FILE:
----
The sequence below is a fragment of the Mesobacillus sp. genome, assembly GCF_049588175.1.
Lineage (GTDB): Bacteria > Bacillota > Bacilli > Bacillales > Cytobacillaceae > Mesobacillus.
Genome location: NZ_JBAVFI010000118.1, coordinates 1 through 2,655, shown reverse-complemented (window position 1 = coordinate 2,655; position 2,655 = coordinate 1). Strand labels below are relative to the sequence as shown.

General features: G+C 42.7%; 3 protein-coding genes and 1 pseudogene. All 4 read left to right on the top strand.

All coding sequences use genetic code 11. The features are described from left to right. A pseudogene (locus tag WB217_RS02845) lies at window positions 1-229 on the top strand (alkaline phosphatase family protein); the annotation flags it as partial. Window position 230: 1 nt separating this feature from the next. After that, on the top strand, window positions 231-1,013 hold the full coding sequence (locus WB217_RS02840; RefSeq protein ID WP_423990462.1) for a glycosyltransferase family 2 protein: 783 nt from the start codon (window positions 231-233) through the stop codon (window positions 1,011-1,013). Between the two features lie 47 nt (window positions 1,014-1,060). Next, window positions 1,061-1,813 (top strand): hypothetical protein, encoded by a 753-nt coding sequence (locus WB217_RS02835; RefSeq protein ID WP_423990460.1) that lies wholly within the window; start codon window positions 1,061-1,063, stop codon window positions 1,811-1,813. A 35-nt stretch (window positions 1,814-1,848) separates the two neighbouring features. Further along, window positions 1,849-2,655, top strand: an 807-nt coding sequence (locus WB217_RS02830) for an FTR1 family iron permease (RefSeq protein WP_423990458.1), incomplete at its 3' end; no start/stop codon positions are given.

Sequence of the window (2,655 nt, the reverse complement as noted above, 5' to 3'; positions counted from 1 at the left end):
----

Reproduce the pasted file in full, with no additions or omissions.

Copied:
The sequence below is a fragment of the Mesobacillus sp. genome, assembly GCF_049588175.1.
Lineage (GTDB): Bacteria > Bacillota > Bacilli > Bacillales > Cytobacillaceae > Mesobacillus.
Genome location: NZ_JBAVFI010000118.1, coordinates 1 through 2,655, shown reverse-complemented (window position 1 = coordinate 2,655; position 2,655 = coordinate 1). Strand labels below are relative to the sequence as shown.

General features: G+C 42.7%; 3 protein-coding genes and 1 pseudogene. All 4 read left to right on the top strand.

All coding sequences use genetic code 11. The features are described from left to right. A pseudogene (locus tag WB217_RS02845) lies at window positions 1-229 on the top strand (alkaline phosphatase family protein); the annotation flags it as partial. Window position 230: 1 nt separating this feature from the next. After that, on the top strand, window positions 231-1,013 hold the full coding sequence (locus WB217_RS02840; RefSeq protein ID WP_423990462.1) for a glycosyltransferase family 2 protein: 783 nt from the start codon (window positions 231-233) through the stop codon (window positions 1,011-1,013). Between the two features lie 47 nt (window positions 1,014-1,060). Next, window positions 1,061-1,813 (top strand): hypothetical protein, encoded by a 753-nt coding sequence (locus WB217_RS02835; RefSeq protein ID WP_423990460.1) that lies wholly within the window; start codon window positions 1,061-1,063, stop codon window positions 1,811-1,813. A 35-nt stretch (window positions 1,814-1,848) separates the two neighbouring features. Further along, window positions 1,849-2,655, top strand: an 807-nt coding sequence (locus WB217_RS02830) for an FTR1 family iron permease (RefSeq protein WP_423990458.1), incomplete at its 3' end; no start/stop codon positions are given.

Sequence of the window (2,655 nt, the reverse complement as noted above, 5' to 3'; positions counted from 1 at the left end):